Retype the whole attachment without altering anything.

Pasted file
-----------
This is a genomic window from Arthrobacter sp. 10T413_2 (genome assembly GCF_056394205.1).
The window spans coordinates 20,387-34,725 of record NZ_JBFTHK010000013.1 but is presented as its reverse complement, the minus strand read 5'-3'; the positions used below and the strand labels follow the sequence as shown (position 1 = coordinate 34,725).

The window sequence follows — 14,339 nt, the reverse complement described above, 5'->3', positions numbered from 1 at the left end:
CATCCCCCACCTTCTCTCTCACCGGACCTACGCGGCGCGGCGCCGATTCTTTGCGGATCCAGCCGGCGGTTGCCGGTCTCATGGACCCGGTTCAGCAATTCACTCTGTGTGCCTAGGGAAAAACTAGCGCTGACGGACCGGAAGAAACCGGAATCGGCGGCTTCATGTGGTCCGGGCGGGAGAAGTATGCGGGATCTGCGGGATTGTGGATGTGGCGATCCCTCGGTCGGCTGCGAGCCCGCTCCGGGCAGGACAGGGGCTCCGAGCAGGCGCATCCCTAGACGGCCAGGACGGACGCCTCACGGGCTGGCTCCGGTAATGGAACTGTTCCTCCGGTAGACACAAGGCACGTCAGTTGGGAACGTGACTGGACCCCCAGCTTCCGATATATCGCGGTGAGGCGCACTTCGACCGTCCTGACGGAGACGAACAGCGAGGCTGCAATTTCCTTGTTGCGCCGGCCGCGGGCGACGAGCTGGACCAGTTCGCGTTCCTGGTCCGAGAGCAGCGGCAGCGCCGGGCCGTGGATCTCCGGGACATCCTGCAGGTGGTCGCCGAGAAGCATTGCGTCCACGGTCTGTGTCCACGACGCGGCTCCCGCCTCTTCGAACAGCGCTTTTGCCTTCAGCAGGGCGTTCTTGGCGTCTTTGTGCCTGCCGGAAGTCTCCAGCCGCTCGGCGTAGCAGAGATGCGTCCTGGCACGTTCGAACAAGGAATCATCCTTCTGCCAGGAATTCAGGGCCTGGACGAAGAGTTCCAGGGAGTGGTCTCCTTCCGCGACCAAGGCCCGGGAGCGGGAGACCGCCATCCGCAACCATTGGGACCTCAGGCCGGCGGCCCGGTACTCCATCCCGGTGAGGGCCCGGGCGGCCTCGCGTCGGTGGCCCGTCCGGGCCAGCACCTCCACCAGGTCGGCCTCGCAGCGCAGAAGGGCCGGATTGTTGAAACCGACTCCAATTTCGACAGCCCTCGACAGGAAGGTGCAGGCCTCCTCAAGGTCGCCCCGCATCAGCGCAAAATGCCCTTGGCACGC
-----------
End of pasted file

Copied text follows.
This is a genomic window from Arthrobacter sp. 10T413_2 (genome assembly GCF_056394205.1).
The window spans coordinates 20,387-34,725 of record NZ_JBFTHK010000013.1 but is presented as its reverse complement, the minus strand read 5'-3'; the positions used below and the strand labels follow the sequence as shown (position 1 = coordinate 34,725).

The window sequence follows — 14,339 nt, the reverse complement described above, 5'->3', positions numbered from 1 at the left end:
CATCCCCCACCTTCTCTCTCACCGGACCTACGCGGCGCGGCGCCGATTCTTTGCGGATCCAGCCGGCGGTTGCCGGTCTCATGGACCCGGTTCAGCAATTCACTCTGTGTGCCTAGGGAAAAACTAGCGCTGACGGACCGGAAGAAACCGGAATCGGCGGCTTCATGTGGTCCGGGCGGGAGAAGTATGCGGGATCTGCGGGATTGTGGATGTGGCGATCCCTCGGTCGGCTGCGAGCCCGCTCCGGGCAGGACAGGGGCTCCGAGCAGGCGCATCCCTAGACGGCCAGGACGGACGCCTCACGGGCTGGCTCCGGTAATGGAACTGTTCCTCCGGTAGACACAAGGCACGTCAGTTGGGAACGTGACTGGACCCCCAGCTTCCGATATATCGCGGTGAGGCGCACTTCGACCGTCCTGACGGAGACGAACAGCGAGGCTGCAATTTCCTTGTTGCGCCGGCCGCGGGCGACGAGCTGGACCAGTTCGCGTTCCTGGTCCGAGAGCAGCGGCAGCGCCGGGCCGTGGATCTCCGGGACATCCTGCAGGTGGTCGCCGAGAAGCATTGCGTCCACGGTCTGTGTCCACGACGCGGCTCCCGCCTCTTCGAACAGCGCTTTTGCCTTCAGCAGGGCGTTCTTGGCGTCTTTGTGCCTGCCGGAAGTCTCCAGCCGCTCGGCGTAGCAGAGATGCGTCCTGGCACGTTCGAACAAGGAATCATCCTTCTGCCAGGAATTCAGGGCCTGGACGAAGAGTTCCAGGGAGTGGTCTCCTTCCGCGACCAAGGCCCGGGAGCGGGAGACCGCCATCCGCAACCATTGGGACCTCAGGCCGGCGGCCCGGTACTCCATCCCGGTGAGGGCCCGGGCGGCCTCGCGTCGGTGGCCCGTCCGGGCCAGCACCTCCACCAGGTCGGCCTCGCAGCGCAGAAGGGCCGGATTGTTGAAACCGACTCCAATTTCGACAGCCCTCGACAGGAAGGTGCAGGCCTCCTCAAGGTCGCCCCGCATCAGCGCAAAATGCCCTTGGCACGC